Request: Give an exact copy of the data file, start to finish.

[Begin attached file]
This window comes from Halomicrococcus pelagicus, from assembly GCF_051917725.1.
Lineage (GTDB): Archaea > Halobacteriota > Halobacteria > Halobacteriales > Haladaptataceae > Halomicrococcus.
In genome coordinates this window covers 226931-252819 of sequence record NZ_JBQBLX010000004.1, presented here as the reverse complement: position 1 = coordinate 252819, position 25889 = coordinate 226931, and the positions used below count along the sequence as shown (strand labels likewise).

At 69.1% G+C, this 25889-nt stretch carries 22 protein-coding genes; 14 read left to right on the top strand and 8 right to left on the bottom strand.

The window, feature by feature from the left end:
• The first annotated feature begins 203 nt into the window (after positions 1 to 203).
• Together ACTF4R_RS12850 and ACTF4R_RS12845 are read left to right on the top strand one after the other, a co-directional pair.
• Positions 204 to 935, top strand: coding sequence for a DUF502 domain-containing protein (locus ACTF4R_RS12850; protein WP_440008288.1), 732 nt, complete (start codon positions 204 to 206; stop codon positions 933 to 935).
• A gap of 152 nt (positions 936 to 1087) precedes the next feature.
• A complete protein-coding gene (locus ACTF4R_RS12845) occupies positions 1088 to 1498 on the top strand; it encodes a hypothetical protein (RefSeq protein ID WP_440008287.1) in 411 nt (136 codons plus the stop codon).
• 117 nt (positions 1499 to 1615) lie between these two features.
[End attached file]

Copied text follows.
This window comes from Halomicrococcus pelagicus, from assembly GCF_051917725.1.
Lineage (GTDB): Archaea > Halobacteriota > Halobacteria > Halobacteriales > Haladaptataceae > Halomicrococcus.
In genome coordinates this window covers 226931-252819 of sequence record NZ_JBQBLX010000004.1, presented here as the reverse complement: position 1 = coordinate 252819, position 25889 = coordinate 226931, and the positions used below count along the sequence as shown (strand labels likewise).

At 69.1% G+C, this 25889-nt stretch carries 22 protein-coding genes; 14 read left to right on the top strand and 8 right to left on the bottom strand.

The window, feature by feature from the left end:
• The first annotated feature begins 203 nt into the window (after positions 1 to 203).
• Together ACTF4R_RS12850 and ACTF4R_RS12845 are read left to right on the top strand one after the other, a co-directional pair.
• Positions 204 to 935, top strand: coding sequence for a DUF502 domain-containing protein (locus ACTF4R_RS12850; protein WP_440008288.1), 732 nt, complete (start codon positions 204 to 206; stop codon positions 933 to 935).
• A gap of 152 nt (positions 936 to 1087) precedes the next feature.
• A complete protein-coding gene (locus ACTF4R_RS12845) occupies positions 1088 to 1498 on the top strand; it encodes a hypothetical protein (RefSeq protein ID WP_440008287.1) in 411 nt (136 codons plus the stop codon).
• 117 nt (positions 1499 to 1615) lie between these two features.